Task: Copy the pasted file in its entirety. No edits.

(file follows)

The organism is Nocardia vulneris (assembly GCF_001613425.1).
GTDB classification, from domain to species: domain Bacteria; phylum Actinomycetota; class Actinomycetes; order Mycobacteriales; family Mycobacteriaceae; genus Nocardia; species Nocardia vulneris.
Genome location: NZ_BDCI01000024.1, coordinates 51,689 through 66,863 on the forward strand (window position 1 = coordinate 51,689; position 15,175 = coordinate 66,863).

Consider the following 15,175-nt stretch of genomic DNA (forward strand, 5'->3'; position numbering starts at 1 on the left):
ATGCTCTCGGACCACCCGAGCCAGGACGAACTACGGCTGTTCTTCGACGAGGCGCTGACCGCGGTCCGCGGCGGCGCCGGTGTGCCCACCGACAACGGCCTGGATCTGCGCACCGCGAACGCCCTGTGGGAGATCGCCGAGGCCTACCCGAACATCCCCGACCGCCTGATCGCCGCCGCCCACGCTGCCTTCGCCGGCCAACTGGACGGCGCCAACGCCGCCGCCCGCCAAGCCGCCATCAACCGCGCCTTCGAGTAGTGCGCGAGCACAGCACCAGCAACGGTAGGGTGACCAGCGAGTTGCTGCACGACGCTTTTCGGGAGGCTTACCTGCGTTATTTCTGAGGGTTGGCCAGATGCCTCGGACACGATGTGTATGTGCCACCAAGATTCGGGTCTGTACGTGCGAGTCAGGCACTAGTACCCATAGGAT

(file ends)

The organism is Nocardia vulneris (assembly GCF_001613425.1).
GTDB classification, from domain to species: domain Bacteria; phylum Actinomycetota; class Actinomycetes; order Mycobacteriales; family Mycobacteriaceae; genus Nocardia; species Nocardia vulneris.
Genome location: NZ_BDCI01000024.1, coordinates 51,689 through 66,863 on the forward strand (window position 1 = coordinate 51,689; position 15,175 = coordinate 66,863).

Consider the following 15,175-nt stretch of genomic DNA (forward strand, 5'->3'; position numbering starts at 1 on the left):
ATGCTCTCGGACCACCCGAGCCAGGACGAACTACGGCTGTTCTTCGACGAGGCGCTGACCGCGGTCCGCGGCGGCGCCGGTGTGCCCACCGACAACGGCCTGGATCTGCGCACCGCGAACGCCCTGTGGGAGATCGCCGAGGCCTACCCGAACATCCCCGACCGCCTGATCGCCGCCGCCCACGCTGCCTTCGCCGGCCAACTGGACGGCGCCAACGCCGCCGCCCGCCAAGCCGCCATCAACCGCGCCTTCGAGTAGTGCGCGAGCACAGCACCAGCAACGGTAGGGTGACCAGCGAGTTGCTGCACGACGCTTTTCGGGAGGCTTACCTGCGTTATTTCTGAGGGTTGGCCAGATGCCTCGGACACGATGTGTATGTGCCACCAAGATTCGGGTCTGTACGTGCGAGTCAGGCACTAGTACCCATAGGAT